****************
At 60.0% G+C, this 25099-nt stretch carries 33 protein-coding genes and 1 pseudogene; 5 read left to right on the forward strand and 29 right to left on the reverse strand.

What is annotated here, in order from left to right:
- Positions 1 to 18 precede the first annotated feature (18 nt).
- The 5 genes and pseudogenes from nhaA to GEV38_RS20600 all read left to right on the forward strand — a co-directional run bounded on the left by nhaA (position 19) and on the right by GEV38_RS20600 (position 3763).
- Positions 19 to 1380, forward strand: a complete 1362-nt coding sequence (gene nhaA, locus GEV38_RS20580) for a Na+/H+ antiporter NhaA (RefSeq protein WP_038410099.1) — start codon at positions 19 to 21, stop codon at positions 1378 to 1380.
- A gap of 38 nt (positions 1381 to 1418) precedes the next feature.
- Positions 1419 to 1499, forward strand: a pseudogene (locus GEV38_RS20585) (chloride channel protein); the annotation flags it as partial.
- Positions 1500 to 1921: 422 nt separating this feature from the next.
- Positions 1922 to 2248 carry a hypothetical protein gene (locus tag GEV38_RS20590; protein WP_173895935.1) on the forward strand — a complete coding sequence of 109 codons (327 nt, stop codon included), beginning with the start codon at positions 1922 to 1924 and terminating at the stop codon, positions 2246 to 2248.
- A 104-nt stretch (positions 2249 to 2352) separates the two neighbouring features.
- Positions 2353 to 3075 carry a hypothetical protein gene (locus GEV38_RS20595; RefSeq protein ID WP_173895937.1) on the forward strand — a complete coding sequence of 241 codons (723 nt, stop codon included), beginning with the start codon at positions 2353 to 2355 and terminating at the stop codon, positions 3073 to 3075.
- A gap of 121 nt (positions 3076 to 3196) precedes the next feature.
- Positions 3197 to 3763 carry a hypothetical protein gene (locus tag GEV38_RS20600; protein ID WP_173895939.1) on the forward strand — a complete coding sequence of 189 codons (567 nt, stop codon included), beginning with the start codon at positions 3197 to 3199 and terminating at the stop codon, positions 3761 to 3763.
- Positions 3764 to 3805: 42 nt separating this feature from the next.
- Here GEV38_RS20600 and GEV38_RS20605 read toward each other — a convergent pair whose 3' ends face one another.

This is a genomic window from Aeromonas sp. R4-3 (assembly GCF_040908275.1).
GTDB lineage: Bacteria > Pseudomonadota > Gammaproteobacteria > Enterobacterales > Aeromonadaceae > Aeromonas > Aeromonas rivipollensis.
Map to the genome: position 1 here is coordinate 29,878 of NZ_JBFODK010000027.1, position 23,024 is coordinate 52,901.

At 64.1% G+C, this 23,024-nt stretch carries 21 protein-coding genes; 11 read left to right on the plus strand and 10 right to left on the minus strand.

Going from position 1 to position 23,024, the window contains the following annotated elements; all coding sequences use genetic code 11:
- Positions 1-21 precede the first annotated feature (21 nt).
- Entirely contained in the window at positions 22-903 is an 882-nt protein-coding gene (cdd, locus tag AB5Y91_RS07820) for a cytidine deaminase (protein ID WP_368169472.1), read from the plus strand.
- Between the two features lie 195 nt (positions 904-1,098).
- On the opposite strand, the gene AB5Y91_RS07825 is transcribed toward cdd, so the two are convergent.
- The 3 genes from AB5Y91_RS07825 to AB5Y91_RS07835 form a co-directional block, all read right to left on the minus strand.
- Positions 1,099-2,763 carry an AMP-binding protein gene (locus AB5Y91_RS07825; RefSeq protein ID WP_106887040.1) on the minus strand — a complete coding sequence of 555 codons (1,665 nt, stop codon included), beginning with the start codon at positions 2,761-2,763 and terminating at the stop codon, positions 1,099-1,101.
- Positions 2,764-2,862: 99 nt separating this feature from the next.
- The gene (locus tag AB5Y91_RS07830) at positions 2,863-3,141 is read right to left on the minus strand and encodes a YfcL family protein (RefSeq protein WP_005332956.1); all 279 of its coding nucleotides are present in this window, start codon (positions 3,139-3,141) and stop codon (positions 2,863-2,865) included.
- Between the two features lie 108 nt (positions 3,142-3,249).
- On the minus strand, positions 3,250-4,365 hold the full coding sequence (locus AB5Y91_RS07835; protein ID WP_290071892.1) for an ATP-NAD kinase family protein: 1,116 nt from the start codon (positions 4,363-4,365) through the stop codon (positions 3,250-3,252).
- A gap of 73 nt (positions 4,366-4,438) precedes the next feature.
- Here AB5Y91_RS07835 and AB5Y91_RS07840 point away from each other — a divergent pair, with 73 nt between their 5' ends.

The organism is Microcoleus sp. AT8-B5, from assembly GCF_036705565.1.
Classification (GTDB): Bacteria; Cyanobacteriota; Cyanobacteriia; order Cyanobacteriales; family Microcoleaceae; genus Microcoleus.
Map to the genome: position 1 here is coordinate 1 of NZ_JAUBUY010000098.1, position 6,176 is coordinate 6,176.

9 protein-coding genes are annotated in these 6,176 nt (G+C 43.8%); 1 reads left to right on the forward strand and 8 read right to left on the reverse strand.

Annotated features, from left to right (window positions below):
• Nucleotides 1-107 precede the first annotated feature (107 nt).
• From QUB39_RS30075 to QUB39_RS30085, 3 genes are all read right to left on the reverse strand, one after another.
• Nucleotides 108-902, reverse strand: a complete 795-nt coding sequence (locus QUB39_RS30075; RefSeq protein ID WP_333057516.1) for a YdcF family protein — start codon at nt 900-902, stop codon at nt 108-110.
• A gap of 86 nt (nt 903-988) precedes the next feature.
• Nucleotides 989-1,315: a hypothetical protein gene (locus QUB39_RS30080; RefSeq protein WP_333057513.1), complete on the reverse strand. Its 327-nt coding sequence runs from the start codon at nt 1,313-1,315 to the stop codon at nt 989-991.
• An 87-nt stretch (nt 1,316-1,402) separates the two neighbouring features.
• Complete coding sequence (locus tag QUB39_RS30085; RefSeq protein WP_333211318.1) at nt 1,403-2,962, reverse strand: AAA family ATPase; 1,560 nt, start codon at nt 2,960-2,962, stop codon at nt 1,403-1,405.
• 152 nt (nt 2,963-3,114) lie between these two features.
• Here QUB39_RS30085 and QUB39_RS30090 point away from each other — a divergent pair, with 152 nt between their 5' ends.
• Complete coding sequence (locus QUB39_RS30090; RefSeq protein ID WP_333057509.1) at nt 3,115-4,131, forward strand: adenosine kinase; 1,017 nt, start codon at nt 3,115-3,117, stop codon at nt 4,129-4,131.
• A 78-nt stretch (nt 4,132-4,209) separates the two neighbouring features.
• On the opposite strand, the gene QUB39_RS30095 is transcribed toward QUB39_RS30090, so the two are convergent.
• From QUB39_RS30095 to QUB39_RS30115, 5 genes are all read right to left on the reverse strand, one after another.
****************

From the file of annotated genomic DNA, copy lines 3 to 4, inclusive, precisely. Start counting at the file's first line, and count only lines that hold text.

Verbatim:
- Positions 1 to 18 precede the first annotated feature (18 nt).
- The 5 genes and pseudogenes from nhaA to GEV38_RS20600 all read left to right on the forward strand — a co-directional run bounded on the left by nhaA (position 19) and on the right by GEV38_RS20600 (position 3763).